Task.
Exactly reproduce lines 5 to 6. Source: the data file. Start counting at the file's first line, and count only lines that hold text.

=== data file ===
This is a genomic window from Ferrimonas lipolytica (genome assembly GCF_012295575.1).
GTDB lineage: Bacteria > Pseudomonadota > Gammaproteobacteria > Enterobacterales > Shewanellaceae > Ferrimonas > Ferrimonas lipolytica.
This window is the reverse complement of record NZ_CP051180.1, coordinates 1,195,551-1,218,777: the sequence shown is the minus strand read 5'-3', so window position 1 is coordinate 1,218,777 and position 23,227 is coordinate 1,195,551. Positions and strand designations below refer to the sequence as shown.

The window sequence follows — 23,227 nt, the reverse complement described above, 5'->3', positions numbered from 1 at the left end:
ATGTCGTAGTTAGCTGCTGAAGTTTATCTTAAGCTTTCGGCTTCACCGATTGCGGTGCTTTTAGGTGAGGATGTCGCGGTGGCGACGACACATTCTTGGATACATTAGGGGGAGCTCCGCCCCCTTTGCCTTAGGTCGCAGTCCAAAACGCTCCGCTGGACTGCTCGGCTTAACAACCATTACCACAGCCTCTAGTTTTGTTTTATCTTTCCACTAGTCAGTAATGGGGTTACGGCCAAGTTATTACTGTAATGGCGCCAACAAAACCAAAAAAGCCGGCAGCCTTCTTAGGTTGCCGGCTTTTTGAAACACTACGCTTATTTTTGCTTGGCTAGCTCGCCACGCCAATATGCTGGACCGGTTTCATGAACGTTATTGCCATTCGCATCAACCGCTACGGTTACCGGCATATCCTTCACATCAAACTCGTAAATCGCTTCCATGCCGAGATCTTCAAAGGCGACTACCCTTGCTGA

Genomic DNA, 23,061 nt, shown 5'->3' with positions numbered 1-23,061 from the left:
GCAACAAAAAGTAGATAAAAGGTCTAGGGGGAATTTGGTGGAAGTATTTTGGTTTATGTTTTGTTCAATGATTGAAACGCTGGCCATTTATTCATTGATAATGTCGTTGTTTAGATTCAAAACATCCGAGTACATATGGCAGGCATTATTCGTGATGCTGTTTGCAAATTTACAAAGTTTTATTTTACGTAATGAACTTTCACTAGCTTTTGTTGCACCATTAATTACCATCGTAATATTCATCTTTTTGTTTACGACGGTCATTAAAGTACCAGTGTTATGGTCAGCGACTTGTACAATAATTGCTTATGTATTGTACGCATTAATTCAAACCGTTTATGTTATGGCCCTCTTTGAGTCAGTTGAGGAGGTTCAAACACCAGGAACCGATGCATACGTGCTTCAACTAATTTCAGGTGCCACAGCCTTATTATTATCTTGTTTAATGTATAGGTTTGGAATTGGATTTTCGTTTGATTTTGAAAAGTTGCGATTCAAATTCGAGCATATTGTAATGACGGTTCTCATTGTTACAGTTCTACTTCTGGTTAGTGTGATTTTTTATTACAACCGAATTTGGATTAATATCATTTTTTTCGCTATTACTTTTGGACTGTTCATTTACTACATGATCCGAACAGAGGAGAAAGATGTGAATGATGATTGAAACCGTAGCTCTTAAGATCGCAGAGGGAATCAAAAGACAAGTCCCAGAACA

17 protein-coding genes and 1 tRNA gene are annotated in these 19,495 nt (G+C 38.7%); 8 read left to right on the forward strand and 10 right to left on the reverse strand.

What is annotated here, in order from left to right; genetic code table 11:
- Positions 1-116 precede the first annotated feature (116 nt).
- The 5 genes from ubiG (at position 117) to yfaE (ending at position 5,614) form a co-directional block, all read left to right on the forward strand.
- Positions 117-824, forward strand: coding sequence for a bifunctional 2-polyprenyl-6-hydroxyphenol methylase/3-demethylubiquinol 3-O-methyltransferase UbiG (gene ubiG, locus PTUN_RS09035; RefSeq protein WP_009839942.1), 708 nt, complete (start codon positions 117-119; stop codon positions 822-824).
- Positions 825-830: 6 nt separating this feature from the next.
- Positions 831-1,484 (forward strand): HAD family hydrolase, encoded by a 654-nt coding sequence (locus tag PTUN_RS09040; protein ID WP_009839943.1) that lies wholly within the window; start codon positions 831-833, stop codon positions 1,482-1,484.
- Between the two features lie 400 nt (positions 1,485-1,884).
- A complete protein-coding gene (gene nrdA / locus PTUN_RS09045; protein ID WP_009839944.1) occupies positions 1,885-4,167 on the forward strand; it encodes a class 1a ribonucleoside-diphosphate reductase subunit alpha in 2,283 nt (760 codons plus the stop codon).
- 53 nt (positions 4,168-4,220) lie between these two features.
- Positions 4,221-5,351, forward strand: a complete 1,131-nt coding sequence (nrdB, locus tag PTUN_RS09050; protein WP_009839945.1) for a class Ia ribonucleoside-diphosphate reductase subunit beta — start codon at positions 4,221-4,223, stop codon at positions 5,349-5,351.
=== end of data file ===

ATGTCGTAGTTAGCTGCTGAAGTTTATCTTAAGCTTTCGGCTTCACCGATTGCGGTGCTTTTAGGTGAGGATGTCGCGGTGGCGACGACACATTCTTGGATACATTAGGGGGAGCTCCGCCCCCTTTGCCTTAGGTCGCAGTCCAAAACGCTCCGCTGGACTGCTCGGCTTAACAACCATTACCACAGCCTCTAGTTTTGTTTTATCTTTCCACTAGTCAGTAATGGGGTTACGGCCAAGTTATTACTGTAATGGCGCCAACAAAACCAAAAAAGCCGGCAGCCTTCTTAGGTTGCCGGCTTTTTGAAACACTACGCTTATTTTTGCTTGGCTAGCTCGCCACGCCAATATGCTGGACCGGTTTCATGAACGTTATTGCCATTCGCATCAACCGCTACGGTTACCGGCATATCCTTCACATCAAACTCGTAAATCGCTTCCATGCCGAGATCTTCAAAGGCGACTACCCTTGCTGA

Genomic DNA, 23,061 nt, shown 5'->3' with positions numbered 1-23,061 from the left: